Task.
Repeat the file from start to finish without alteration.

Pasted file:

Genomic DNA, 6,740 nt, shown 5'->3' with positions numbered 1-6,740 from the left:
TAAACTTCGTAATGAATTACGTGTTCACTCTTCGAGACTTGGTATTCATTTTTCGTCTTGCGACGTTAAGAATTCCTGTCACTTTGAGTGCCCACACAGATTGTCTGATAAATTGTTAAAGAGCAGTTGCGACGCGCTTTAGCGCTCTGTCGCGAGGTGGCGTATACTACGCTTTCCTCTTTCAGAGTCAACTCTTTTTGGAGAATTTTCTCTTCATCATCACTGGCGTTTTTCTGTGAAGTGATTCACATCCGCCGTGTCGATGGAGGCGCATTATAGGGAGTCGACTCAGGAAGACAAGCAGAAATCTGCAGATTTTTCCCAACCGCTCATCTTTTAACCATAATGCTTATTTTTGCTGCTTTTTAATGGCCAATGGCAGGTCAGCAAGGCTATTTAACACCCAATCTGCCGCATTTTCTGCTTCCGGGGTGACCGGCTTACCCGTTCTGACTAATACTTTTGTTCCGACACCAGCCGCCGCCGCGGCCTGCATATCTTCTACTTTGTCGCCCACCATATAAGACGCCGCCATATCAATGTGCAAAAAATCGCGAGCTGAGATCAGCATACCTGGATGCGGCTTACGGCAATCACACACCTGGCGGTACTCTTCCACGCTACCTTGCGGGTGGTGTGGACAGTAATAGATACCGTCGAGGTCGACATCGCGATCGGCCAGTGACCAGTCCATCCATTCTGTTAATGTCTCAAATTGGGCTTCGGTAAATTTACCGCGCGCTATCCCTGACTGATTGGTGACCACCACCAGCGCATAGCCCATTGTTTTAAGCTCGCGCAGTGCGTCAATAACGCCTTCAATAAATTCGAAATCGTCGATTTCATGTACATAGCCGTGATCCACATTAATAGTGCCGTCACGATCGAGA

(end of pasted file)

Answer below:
Genomic DNA, 6,740 nt, shown 5'->3' with positions numbered 1-6,740 from the left:
TAAACTTCGTAATGAATTACGTGTTCACTCTTCGAGACTTGGTATTCATTTTTCGTCTTGCGACGTTAAGAATTCCTGTCACTTTGAGTGCCCACACAGATTGTCTGATAAATTGTTAAAGAGCAGTTGCGACGCGCTTTAGCGCTCTGTCGCGAGGTGGCGTATACTACGCTTTCCTCTTTCAGAGTCAACTCTTTTTGGAGAATTTTCTCTTCATCATCACTGGCGTTTTTCTGTGAAGTGATTCACATCCGCCGTGTCGATGGAGGCGCATTATAGGGAGTCGACTCAGGAAGACAAGCAGAAATCTGCAGATTTTTCCCAACCGCTCATCTTTTAACCATAATGCTTATTTTTGCTGCTTTTTAATGGCCAATGGCAGGTCAGCAAGGCTATTTAACACCCAATCTGCCGCATTTTCTGCTTCCGGGGTGACCGGCTTACCCGTTCTGACTAATACTTTTGTTCCGACACCAGCCGCCGCCGCGGCCTGCATATCTTCTACTTTGTCGCCCACCATATAAGACGCCGCCATATCAATGTGCAAAAAATCGCGAGCTGAGATCAGCATACCTGGATGCGGCTTACGGCAATCACACACCTGGCGGTACTCTTCCACGCTACCTTGCGGGTGGTGTGGACAGTAATAGATACCGTCGAGGTCGACATCGCGATCGGCCAGTGACCAGTCCATCCATTCTGTTAATGTCTCAAATTGGGCTTCGGTAAATTTACCGCGCGCTATCCCTGACTGATTGGTGACCACCACCAGCGCATAGCCCATTGTTTTAAGCTCGCGCAGTGCGTCAATAACGCCTTCAATAAATTCGAAATCGTCGATTTCATGTACATAGCCGTGATCCACATTAATAGTGCCGTCACGATCGAGA